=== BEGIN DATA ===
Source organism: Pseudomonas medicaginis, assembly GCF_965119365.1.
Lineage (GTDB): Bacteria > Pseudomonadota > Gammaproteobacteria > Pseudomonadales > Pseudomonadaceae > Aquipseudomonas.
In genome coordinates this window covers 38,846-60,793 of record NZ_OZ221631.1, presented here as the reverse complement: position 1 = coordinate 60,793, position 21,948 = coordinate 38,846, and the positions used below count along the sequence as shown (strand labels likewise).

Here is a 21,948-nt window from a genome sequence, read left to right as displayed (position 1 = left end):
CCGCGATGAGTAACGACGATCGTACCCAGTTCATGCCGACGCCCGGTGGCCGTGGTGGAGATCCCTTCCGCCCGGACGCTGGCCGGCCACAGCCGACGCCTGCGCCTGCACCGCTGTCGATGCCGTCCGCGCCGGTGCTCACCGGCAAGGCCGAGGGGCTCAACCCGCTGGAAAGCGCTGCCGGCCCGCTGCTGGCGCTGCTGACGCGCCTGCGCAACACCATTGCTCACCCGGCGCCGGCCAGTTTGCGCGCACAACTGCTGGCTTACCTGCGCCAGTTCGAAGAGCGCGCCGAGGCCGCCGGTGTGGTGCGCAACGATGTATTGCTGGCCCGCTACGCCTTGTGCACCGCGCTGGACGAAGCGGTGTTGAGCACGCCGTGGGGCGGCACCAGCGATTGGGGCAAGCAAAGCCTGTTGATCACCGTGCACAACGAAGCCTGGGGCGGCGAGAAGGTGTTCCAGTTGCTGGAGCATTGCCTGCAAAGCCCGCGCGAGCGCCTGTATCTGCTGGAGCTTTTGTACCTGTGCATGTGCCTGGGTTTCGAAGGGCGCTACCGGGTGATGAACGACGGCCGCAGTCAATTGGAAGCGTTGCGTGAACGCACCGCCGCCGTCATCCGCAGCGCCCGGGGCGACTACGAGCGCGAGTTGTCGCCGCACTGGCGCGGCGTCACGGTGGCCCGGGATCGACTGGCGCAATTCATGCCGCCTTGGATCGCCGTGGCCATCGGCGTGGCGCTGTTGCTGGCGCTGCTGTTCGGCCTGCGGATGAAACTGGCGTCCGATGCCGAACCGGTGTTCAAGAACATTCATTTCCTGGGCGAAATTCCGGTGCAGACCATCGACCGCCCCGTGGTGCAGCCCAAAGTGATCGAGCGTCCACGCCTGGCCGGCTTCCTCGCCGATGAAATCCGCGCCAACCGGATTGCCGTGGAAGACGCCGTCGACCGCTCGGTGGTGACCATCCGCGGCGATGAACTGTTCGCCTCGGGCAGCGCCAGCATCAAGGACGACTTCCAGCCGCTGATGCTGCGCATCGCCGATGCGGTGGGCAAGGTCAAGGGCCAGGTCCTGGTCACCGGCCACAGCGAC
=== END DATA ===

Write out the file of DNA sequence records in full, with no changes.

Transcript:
Source organism: Pseudomonas medicaginis, assembly GCF_965119365.1.
Lineage (GTDB): Bacteria > Pseudomonadota > Gammaproteobacteria > Pseudomonadales > Pseudomonadaceae > Aquipseudomonas.
In genome coordinates this window covers 38,846-60,793 of record NZ_OZ221631.1, presented here as the reverse complement: position 1 = coordinate 60,793, position 21,948 = coordinate 38,846, and the positions used below count along the sequence as shown (strand labels likewise).

Here is a 21,948-nt window from a genome sequence, read left to right as displayed (position 1 = left end):
CCGCGATGAGTAACGACGATCGTACCCAGTTCATGCCGACGCCCGGTGGCCGTGGTGGAGATCCCTTCCGCCCGGACGCTGGCCGGCCACAGCCGACGCCTGCGCCTGCACCGCTGTCGATGCCGTCCGCGCCGGTGCTCACCGGCAAGGCCGAGGGGCTCAACCCGCTGGAAAGCGCTGCCGGCCCGCTGCTGGCGCTGCTGACGCGCCTGCGCAACACCATTGCTCACCCGGCGCCGGCCAGTTTGCGCGCACAACTGCTGGCTTACCTGCGCCAGTTCGAAGAGCGCGCCGAGGCCGCCGGTGTGGTGCGCAACGATGTATTGCTGGCCCGCTACGCCTTGTGCACCGCGCTGGACGAAGCGGTGTTGAGCACGCCGTGGGGCGGCACCAGCGATTGGGGCAAGCAAAGCCTGTTGATCACCGTGCACAACGAAGCCTGGGGCGGCGAGAAGGTGTTCCAGTTGCTGGAGCATTGCCTGCAAAGCCCGCGCGAGCGCCTGTATCTGCTGGAGCTTTTGTACCTGTGCATGTGCCTGGGTTTCGAAGGGCGCTACCGGGTGATGAACGACGGCCGCAGTCAATTGGAAGCGTTGCGTGAACGCACCGCCGCCGTCATCCGCAGCGCCCGGGGCGACTACGAGCGCGAGTTGTCGCCGCACTGGCGCGGCGTCACGGTGGCCCGGGATCGACTGGCGCAATTCATGCCGCCTTGGATCGCCGTGGCCATCGGCGTGGCGCTGTTGCTGGCGCTGCTGTTCGGCCTGCGGATGAAACTGGCGTCCGATGCCGAACCGGTGTTCAAGAACATTCATTTCCTGGGCGAAATTCCGGTGCAGACCATCGACCGCCCCGTGGTGCAGCCCAAAGTGATCGAGCGTCCACGCCTGGCCGGCTTCCTCGCCGATGAAATCCGCGCCAACCGGATTGCCGTGGAAGACGCCGTCGACCGCTCGGTGGTGACCATCCGCGGCGATGAACTGTTCGCCTCGGGCAGCGCCAGCATCAAGGACGACTTCCAGCCGCTGATGCTGCGCATCGCCGATGCGGTGGGCAAGGTCAAGGGCCAGGTCCTGGTCACCGGCCACAGCGAC